Sadly, the animals that are typically out as you approach Animal Kingdom were MIA this year. My guess is it was just too cold for them. This was disappointing, but understandable! We made our way into Animal Kingdom and through Africa and Asia. Asia was nice this year with the construction fencing from last year being gone now.

We hit the halfway mark and I checked in with my watch. 1:59:22. Right on schedule! I knew most of my photo ops were behind me and I was picking it up so I wouldn’t have much trouble negative splitting if my untrained legs didn’t bonk.

Feeling good through the halfway point!

13.1 to 20

We came out of Animal Kingdom, passed the 14th mile marker, and then came around to one of my favorite photo stops, the graveyard! This year, I went for a zombie style photo, but it didn’t come out as well as I’d have liked.

Zombie Amy! Spooky!

Mile 15 came right up after that and the rest of these highway miles ticked off like nothing. Unfortunately, I didn’t see one of my other favorite photo ops, Phineas and Ferb, along this stretch where they typically are.

As we made the turn towards ESPN Wide World of Sports, I was feeling pretty good and my splits had dropped down in to the low 8s. As we entered into Wide World of Sports, I took my second gel. Typically, I take one every five miles, but I only ended up taking two this whole race. I just wasn’t really feeling like I’d need them.

Wide World of Sports has a ton of turns, but they’re not too bad if the course isn’t crowded and you’re not trying to PR. We did our lap around the track and then into the stadium with lots of energy. Heading into the stadium I passed Joy and Sadness! And there wasn’t a single person in line! I had to snatch that photo up!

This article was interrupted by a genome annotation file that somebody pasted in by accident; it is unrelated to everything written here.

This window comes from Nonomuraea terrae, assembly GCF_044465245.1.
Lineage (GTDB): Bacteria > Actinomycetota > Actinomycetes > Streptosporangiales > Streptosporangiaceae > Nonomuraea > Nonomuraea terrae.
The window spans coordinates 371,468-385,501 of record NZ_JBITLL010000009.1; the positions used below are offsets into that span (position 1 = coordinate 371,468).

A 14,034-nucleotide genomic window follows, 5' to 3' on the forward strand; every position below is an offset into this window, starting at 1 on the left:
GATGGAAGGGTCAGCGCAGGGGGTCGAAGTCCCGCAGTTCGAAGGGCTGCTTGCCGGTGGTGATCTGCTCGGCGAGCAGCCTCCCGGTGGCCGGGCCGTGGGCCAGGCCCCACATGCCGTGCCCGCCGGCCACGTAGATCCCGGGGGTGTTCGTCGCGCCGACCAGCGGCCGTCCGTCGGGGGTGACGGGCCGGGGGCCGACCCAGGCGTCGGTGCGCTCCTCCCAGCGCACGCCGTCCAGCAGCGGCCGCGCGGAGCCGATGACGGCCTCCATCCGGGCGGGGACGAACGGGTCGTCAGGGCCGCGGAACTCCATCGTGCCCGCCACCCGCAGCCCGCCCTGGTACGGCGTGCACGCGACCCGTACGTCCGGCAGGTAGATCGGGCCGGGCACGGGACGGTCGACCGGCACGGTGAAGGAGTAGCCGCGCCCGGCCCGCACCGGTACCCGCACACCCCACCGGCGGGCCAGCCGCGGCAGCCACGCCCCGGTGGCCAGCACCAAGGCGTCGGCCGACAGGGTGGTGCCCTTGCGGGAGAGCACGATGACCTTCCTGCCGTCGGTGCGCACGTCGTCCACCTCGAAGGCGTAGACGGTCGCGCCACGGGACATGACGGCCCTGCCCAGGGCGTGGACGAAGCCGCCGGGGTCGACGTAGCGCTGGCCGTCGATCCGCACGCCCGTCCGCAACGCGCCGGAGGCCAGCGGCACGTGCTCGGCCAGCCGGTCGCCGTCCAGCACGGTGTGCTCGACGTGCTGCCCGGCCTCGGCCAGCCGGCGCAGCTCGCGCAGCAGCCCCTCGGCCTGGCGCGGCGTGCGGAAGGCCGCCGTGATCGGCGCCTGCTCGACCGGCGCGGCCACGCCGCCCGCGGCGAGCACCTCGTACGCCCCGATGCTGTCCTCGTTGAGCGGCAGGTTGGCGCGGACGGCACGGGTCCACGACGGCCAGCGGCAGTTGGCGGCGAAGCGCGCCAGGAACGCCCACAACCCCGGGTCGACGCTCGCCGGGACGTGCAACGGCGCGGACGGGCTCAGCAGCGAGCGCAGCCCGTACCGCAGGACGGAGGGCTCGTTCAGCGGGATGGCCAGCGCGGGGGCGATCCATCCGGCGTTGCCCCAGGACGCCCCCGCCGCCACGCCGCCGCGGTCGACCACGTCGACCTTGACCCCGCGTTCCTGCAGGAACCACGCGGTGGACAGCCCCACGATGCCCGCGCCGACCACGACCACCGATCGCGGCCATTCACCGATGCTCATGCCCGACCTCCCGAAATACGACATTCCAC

Joy and Sadness from Inside Out

Joy and Sadness!!!!

Stadium lap.

I was feeling good as we crossed 20 miles, but I was starting to feel like I had to poop a little bit. I had done some mental math through this section and realized if I kept going as I was, a 3:45 finish was possible. It was going to be close, but I could push for it.

20 to 23

This is the last quiet section of the course and the section I consider to be the last part you have to worry about.

Coming out of Wide World of Sports, we hit a wall of wind in our faces. This was the only part of the race where the wind was even something I noticed, but it was stupid.

As we passed 21, I was starting to tire a lot, but that was probably more due to the fact that my pace dropped into the 7:40s for this whole section rather than stay steady where it was in the low 8s.

This section also features the last two hills of the course. The first of which is probably the worst one of the whole race. It’s really not that bad, but it’s a highway onramp so it’s banked and a big wide turn. This is the point of the race that I always think of as the “just gotta get past here” point.

After nearly a mile, we hit that second little hill which was smaller than I remembered. After that, we made our turn into Hollywood Studios! Nothing but fun from here on out!

Mile 24 to finish